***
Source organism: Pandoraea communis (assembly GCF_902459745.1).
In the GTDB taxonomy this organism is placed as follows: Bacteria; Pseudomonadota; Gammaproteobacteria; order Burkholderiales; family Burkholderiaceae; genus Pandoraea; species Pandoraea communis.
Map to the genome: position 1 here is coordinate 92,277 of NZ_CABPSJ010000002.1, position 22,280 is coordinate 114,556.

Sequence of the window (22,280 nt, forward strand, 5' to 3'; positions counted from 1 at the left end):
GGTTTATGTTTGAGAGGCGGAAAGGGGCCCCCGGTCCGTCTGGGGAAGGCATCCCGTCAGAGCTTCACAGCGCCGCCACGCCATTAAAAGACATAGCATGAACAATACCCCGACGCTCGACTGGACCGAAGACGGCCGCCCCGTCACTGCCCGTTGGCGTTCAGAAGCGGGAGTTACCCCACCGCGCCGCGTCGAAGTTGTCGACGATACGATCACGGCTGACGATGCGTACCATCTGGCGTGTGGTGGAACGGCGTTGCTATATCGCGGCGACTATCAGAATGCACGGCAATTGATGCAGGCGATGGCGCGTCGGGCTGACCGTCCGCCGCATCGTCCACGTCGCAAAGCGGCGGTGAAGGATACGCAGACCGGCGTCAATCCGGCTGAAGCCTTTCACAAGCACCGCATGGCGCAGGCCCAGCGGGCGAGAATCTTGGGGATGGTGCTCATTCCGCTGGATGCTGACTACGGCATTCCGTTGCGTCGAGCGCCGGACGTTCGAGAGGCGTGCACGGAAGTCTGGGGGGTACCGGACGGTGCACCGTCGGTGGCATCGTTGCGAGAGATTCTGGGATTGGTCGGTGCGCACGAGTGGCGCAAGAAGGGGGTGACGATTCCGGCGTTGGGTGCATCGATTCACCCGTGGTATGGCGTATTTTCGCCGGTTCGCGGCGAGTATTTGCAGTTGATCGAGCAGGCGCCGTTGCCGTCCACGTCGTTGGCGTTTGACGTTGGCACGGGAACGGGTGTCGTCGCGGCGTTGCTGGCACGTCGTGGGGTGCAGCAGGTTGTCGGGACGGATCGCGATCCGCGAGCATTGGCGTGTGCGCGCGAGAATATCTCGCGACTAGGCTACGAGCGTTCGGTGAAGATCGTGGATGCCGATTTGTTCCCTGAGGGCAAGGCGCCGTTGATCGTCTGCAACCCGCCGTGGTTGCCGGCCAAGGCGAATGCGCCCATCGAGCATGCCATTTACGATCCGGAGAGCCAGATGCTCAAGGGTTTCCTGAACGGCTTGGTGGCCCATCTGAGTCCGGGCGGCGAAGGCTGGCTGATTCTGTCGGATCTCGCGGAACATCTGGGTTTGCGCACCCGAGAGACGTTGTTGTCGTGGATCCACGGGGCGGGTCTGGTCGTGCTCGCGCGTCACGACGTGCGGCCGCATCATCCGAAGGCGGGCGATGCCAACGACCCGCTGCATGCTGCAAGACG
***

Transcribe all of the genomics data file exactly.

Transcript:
Source organism: Pandoraea communis (assembly GCF_902459745.1).
In the GTDB taxonomy this organism is placed as follows: Bacteria; Pseudomonadota; Gammaproteobacteria; order Burkholderiales; family Burkholderiaceae; genus Pandoraea; species Pandoraea communis.
Map to the genome: position 1 here is coordinate 92,277 of NZ_CABPSJ010000002.1, position 22,280 is coordinate 114,556.

Sequence of the window (22,280 nt, forward strand, 5' to 3'; positions counted from 1 at the left end):
GGTTTATGTTTGAGAGGCGGAAAGGGGCCCCCGGTCCGTCTGGGGAAGGCATCCCGTCAGAGCTTCACAGCGCCGCCACGCCATTAAAAGACATAGCATGAACAATACCCCGACGCTCGACTGGACCGAAGACGGCCGCCCCGTCACTGCCCGTTGGCGTTCAGAAGCGGGAGTTACCCCACCGCGCCGCGTCGAAGTTGTCGACGATACGATCACGGCTGACGATGCGTACCATCTGGCGTGTGGTGGAACGGCGTTGCTATATCGCGGCGACTATCAGAATGCACGGCAATTGATGCAGGCGATGGCGCGTCGGGCTGACCGTCCGCCGCATCGTCCACGTCGCAAAGCGGCGGTGAAGGATACGCAGACCGGCGTCAATCCGGCTGAAGCCTTTCACAAGCACCGCATGGCGCAGGCCCAGCGGGCGAGAATCTTGGGGATGGTGCTCATTCCGCTGGATGCTGACTACGGCATTCCGTTGCGTCGAGCGCCGGACGTTCGAGAGGCGTGCACGGAAGTCTGGGGGGTACCGGACGGTGCACCGTCGGTGGCATCGTTGCGAGAGATTCTGGGATTGGTCGGTGCGCACGAGTGGCGCAAGAAGGGGGTGACGATTCCGGCGTTGGGTGCATCGATTCACCCGTGGTATGGCGTATTTTCGCCGGTTCGCGGCGAGTATTTGCAGTTGATCGAGCAGGCGCCGTTGCCGTCCACGTCGTTGGCGTTTGACGTTGGCACGGGAACGGGTGTCGTCGCGGCGTTGCTGGCACGTCGTGGGGTGCAGCAGGTTGTCGGGACGGATCGCGATCCGCGAGCATTGGCGTGTGCGCGCGAGAATATCTCGCGACTAGGCTACGAGCGTTCGGTGAAGATCGTGGATGCCGATTTGTTCCCTGAGGGCAAGGCGCCGTTGATCGTCTGCAACCCGCCGTGGTTGCCGGCCAAGGCGAATGCGCCCATCGAGCATGCCATTTACGATCCGGAGAGCCAGATGCTCAAGGGTTTCCTGAACGGCTTGGTGGCCCATCTGAGTCCGGGCGGCGAAGGCTGGCTGATTCTGTCGGATCTCGCGGAACATCTGGGTTTGCGCACCCGAGAGACGTTGTTGTCGTGGATCCACGGGGCGGGTCTGGTCGTGCTCGCGCGTCACGACGTGCGGCCGCATCATCCGAAGGCGGGCGATGCCAACGACCCGCTGCATGCTGCAAGACG